From the Hideaway Report
May 2011 Hideaway Report
Located in the heart of Rome just five minutes' walk from the Pantheon, the Casa Manni is housed on the top floor of a 17th-century palazzo. Created in 2009 by filmmaker and olive oil producer Armando Manni, it is an exceptionally attractive, full-service 900-square-foot penthouse apartment, comprising a living room, bedroom, full kitchen and terrace.
Even before arriving at its large green doors, we had enjoyed a long relationship with the property. Within days of our making a reservation, a list of favored restaurants and possible tours had arrived, along with other suggested "Experiences." These included an olive oil tasting with Manni himself — his organic Tuscan oil is regularly rated among the best in the world — treatments at Rome's chicest day spa, a guided shopping tour, a pasta-making lesson and an at-home dinner cooked by a top Roman chef. In addition, we were offered a choice of bedding, plus a list of wines from Manni's private cellar that could be stocked prior to our arrival. This impressively detailed correspondence was initiated by American Maureen Fant, Casa Manni's "Experiences" manager, who doubles as a Rome-based writer for The New York Times.
On our arrival, Cristina Cellini, the delightful house manager, was waiting to welcome us and to escort us upstairs. Having showed us how to work the various electronic gadgets, including the remarkably well-equipped kitchen complete with washer/dryer, she went over the itineraries and restaurant reservations we had requested. She also provided us with the cell phone numbers and email addresses of the four principal staff members.
Created by acclaimed New York-based interior architect and designer Adam Tihany, whose many projects include Per Se in Manhattan and the new Heston Blumenthal restaurant at London's Mandarin Oriental Hyde Park, the apartment is an imaginative blend of contemporary and traditional Roman design. Set on a travertine floor, a brocade sofa was draped with a Pratesi oyster-colored cashmere throw that Mrs. Harper instantly fell in love with — be warned, it costs as much as a small car — facing a coffee table on which a silver tray came stocked with a 15-year-old Dalwhinnie single malt and a sublime Santa Teresa 1796 Ron Antiguo de Solera rum from Venezuela. The walls were adorned with an appealing mixture of traditional oil paintings and modern art. And an adjacent dining area featured a glass-topped table, handsome Biedermeier-style chairs and a vase of fresh roses.
The kitchen offered every possible implement necessary to prepare the most ambitious of meals. And the fridge came stocked with mineral water, milk, prosciutto, eggs and other basic provisions. We also discovered an espresso maker, an ice machine, a full service of La Tavola white bone china, Sambonet tableware, Riedel stemware, a box of superb black truffle-flavored Caponi tagliolini and a tempting (if pricey) selection of wines, including a bottle of wonderful 1990 Castel Giocondo Brunello Riserva.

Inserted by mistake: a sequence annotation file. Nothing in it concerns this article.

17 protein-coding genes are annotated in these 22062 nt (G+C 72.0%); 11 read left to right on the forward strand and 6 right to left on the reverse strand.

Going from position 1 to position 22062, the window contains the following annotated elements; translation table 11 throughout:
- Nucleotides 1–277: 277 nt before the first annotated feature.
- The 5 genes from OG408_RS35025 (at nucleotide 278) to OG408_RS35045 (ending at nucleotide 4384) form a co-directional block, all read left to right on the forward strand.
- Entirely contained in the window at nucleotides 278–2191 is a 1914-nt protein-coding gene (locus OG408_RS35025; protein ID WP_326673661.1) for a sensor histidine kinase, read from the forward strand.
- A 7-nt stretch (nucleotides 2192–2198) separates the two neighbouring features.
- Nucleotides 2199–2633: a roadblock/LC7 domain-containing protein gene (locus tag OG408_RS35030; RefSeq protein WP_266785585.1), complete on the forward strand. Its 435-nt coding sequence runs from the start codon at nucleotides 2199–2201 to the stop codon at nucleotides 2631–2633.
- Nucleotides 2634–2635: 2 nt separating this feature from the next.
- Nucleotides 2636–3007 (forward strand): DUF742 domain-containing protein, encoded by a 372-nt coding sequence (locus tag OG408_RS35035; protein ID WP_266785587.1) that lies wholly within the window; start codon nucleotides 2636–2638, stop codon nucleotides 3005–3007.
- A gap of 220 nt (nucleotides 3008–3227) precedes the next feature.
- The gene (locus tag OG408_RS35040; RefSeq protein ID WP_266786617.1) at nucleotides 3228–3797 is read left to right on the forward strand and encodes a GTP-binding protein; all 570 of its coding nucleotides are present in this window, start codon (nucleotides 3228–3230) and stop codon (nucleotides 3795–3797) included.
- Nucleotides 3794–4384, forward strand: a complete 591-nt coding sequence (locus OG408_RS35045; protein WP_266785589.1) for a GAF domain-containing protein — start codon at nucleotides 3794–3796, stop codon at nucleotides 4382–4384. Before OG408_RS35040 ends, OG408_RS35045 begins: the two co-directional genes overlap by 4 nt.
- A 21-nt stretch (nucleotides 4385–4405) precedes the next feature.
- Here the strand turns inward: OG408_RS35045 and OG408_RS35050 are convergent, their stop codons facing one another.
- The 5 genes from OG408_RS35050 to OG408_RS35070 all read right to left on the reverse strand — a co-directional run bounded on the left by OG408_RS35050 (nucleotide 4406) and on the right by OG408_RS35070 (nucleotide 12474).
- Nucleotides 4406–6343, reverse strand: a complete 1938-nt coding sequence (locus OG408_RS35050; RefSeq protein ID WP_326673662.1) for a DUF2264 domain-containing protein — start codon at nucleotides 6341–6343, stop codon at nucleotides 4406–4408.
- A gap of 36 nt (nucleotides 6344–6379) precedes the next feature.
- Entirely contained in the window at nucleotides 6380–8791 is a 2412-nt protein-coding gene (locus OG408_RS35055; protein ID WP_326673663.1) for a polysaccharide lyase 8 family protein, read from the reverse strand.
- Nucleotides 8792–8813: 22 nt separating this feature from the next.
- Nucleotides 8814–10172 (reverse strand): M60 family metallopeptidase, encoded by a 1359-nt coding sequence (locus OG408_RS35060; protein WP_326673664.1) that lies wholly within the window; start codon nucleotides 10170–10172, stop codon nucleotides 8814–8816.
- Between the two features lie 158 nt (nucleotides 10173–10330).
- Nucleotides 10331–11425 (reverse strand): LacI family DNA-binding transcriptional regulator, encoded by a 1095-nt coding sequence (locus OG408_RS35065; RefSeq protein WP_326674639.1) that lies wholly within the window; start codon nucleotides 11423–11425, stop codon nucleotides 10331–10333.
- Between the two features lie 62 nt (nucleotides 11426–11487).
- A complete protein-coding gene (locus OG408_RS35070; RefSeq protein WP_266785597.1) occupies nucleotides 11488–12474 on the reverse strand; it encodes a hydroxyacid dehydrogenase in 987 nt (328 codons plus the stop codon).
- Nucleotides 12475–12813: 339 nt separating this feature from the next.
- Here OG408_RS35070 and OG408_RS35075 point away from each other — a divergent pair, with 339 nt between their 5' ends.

A hallway with spacious built-in closets led to the well-lit marble-clad bath, where a mosaic-lined stall shower provided a splendid view of the second-century Column of Marcus Aurelius. We appreciated both the Pratesi towels and organic Tuscan toiletries, but regretted the absence of a bathtub.
The bedroom came with a cathedral ceiling, a writing desk and a bed made up with Pratesi sheets, as well as the pillows we had pre-selected. French doors led to an ivy-covered and lavender-planted terrace, which afforded views over the terra-cotta-tiled rooftops of Rome. On a warm evening, we sat outside to sample the "reasonably priced and good-value" Italian white wine I had asked Armando Manni to choose for us from his private cellar.
He had selected a delicious St. Michael Eppan Sanct Valentin 2003 Sauvignon from the Südtirol district of the Alto Adige, and we sipped it appreciatively as swallows streaked across a rose-pink sky. During our stay, we also took breakfast on the terrace, where coffee and freshly baked croissants were delivered to us each morning.
Both of the excursions that the "Experiences" team arranged for us were outstanding. One afternoon we had a guided tour of the Vatican Museums, and the following day we made a trip by private car to Hadrian's Villa and the Tivoli gardens. Our guide was the utterly charming Paolo Lenzi, a trained archaeologist who speaks perfect English. Extremely comfortable, quiet and attractive the Casa Manni may be, but it was these curated experiences, plus access to the property's "black book" of Rome's best shops and restaurants, that made our stay so delightful.
Casa Manni provides a magical experience for sophisticated independent travelers, but might not suit those who need 24-hour room service or the convenience of an in-house laundry. On the other hand, if you've always wanted to live like a real Roman and quite like the idea of rustling up a meal on your own after a tour through one of the city's wonderful markets, you'll be very happy here indeed.
Suite, from $1,360 (lower midweek rates available).
Rates include daily breakfast selections, selected snacks and Wi-Fi.
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